Some of you may know that I'm a former US Navy Submarine Sailor. Also a Nuclear Operator and Master Chief. This gives me some unique insight on the whole classified email, private server gobbledygook. Like many of my nuke friends, I found it laughable that HC could be unaware that her emails were classified, that her private server was an incredible security risk, and that no one told her these things.
You don't get access to classified material without being briefed on it. Period. I thought. Your staff should tell you the rules and make sure you understand the seriousness of what you are doing. Should.
Then I read some more. I'm starting to get a better picture of HC and her relations to her staff. Seems she doesn't like being told she's wrong, doesn't like being lectured to, and FULLY understands what plausible deniability is. One sentence (paraphrased here) was that you don't bring up the private server to HC. You just don't. That's what her staff knew. Whether she fostered this environment intentionally, out of a shrewd understanding that it would protect her later, or because she's an asshole, is unclear.
I've had a Commanding Officer (CO) like that. In fact a few and not just CO's, but we'll stick with them. I've had each kind (simply arrogant and conniving arrogant). One CO was so arrogant and power hungry that you just didn't tell him he was wrong. You just didn't. Once he made a decision, that was it. Now I'll leave aside all the military stuff that SHOULD happen in this case, and simply point out that it didn't work out well.
I had another CO who was the shrewd type. I can't say for sure how much was arrogance and how much was planned. I can tell you that he had not a shred of honesty in his bones (but he sure could get mad when someone else was dishonest - we called this a double standard). He even once sort of admitted that he was the only one who could approve lying in an official document, but he would deny ever saying it. This CO cared about one thing - HIM. It was all about HIS success, HIS reputation, HIS advancement and HIS power. He would do or say anything to make sure HE advanced.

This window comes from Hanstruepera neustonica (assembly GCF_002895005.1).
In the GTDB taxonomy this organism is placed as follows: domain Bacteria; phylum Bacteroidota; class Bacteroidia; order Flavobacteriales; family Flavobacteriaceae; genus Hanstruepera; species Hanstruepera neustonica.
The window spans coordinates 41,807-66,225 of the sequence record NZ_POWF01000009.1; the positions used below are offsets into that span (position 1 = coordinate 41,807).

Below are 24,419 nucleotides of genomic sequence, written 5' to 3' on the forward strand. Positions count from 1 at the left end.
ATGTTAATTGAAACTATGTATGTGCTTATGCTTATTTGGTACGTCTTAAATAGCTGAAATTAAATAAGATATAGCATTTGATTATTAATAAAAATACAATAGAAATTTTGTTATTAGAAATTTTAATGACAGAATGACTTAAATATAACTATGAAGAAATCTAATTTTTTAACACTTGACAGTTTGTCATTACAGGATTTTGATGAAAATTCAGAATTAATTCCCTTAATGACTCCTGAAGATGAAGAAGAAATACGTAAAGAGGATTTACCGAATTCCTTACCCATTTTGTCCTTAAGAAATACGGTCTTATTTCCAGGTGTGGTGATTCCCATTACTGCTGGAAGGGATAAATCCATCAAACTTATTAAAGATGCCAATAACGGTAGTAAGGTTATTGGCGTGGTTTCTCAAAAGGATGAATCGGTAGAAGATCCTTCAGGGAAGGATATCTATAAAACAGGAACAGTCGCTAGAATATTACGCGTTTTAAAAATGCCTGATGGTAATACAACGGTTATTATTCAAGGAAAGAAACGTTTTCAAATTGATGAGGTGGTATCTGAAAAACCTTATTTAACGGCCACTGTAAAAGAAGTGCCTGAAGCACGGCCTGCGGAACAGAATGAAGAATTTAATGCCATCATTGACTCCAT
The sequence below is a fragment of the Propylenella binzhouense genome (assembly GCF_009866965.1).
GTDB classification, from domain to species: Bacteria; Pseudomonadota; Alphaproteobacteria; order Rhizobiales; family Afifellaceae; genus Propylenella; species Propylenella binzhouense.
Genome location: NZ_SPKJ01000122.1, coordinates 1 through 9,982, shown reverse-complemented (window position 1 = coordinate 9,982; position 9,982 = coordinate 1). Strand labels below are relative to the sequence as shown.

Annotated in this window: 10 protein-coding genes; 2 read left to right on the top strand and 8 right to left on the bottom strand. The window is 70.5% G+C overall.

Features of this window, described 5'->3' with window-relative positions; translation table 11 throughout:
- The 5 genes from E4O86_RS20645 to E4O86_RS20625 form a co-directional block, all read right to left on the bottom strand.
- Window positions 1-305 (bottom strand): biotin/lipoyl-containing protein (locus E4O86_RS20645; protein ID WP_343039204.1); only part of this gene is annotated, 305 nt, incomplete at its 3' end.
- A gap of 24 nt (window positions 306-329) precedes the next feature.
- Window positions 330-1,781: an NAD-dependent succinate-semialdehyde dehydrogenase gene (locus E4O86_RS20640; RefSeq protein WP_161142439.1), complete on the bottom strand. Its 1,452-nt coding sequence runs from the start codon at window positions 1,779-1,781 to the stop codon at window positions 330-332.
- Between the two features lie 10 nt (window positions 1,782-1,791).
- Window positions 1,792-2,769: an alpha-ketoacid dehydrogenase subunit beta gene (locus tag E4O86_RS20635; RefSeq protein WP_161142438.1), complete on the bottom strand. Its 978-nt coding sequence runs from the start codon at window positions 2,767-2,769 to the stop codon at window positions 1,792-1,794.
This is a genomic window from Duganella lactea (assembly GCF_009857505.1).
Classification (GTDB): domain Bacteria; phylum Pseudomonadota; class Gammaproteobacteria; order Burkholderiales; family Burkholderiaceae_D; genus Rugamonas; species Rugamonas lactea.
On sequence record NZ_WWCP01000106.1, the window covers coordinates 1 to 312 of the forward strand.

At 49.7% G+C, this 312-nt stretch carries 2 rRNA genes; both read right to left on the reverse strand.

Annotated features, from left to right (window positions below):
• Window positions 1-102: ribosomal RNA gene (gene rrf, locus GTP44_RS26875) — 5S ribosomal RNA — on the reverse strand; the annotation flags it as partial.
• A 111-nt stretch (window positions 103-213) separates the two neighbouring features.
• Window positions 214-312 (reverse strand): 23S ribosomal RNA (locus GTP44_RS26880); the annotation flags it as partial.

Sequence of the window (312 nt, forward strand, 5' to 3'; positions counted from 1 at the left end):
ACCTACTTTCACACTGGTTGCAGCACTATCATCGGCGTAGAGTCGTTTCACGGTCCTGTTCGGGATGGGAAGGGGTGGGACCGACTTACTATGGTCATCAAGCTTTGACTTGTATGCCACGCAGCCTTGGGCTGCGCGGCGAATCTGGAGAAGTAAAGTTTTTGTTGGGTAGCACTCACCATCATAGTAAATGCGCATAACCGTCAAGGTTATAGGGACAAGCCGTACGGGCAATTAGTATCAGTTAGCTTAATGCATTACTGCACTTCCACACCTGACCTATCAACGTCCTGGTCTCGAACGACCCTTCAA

Now I'll say this was arguably the most successful boat I was on - at least on paper. Submarines are ideally suited to a CO with a ton of brains, and no scruples. I would even have to say that his leadership style was effective in other ways, we never failed a mission and never missed an underway. This is a big deal in the submarine world. That said, it was a miserable place to work. We ground up people and spit them out. Senior staff called it quits (some retiring and some tapping out medically) and our retention of junior sailors was abysmal (though the reports were tweaked to make it look better.) The ship also fell apart toward the end, and the new CO was crippled by a lot of the prior CO's methods.
It "worked" temporarily, on a submarine. It MIGHT be okay in a President, but I doubt we'll enjoy it, and it will have serious long term repercussions.
For those I know and worked with, you might think you know who I'm talking about, I will say that I took a LOT of poetic license (for obvious reasons), and blended a few personalities together. The principle of the story is true, and will ring that way with many a Submariner, but don't think you can dredge up a specific violation or person from the story. A lot of the framework for this occurred when I was junior, and I only put the pieces together later as I gained experience. I of course never saw any confirmable integrity violation that wasn't dealt with appropriately.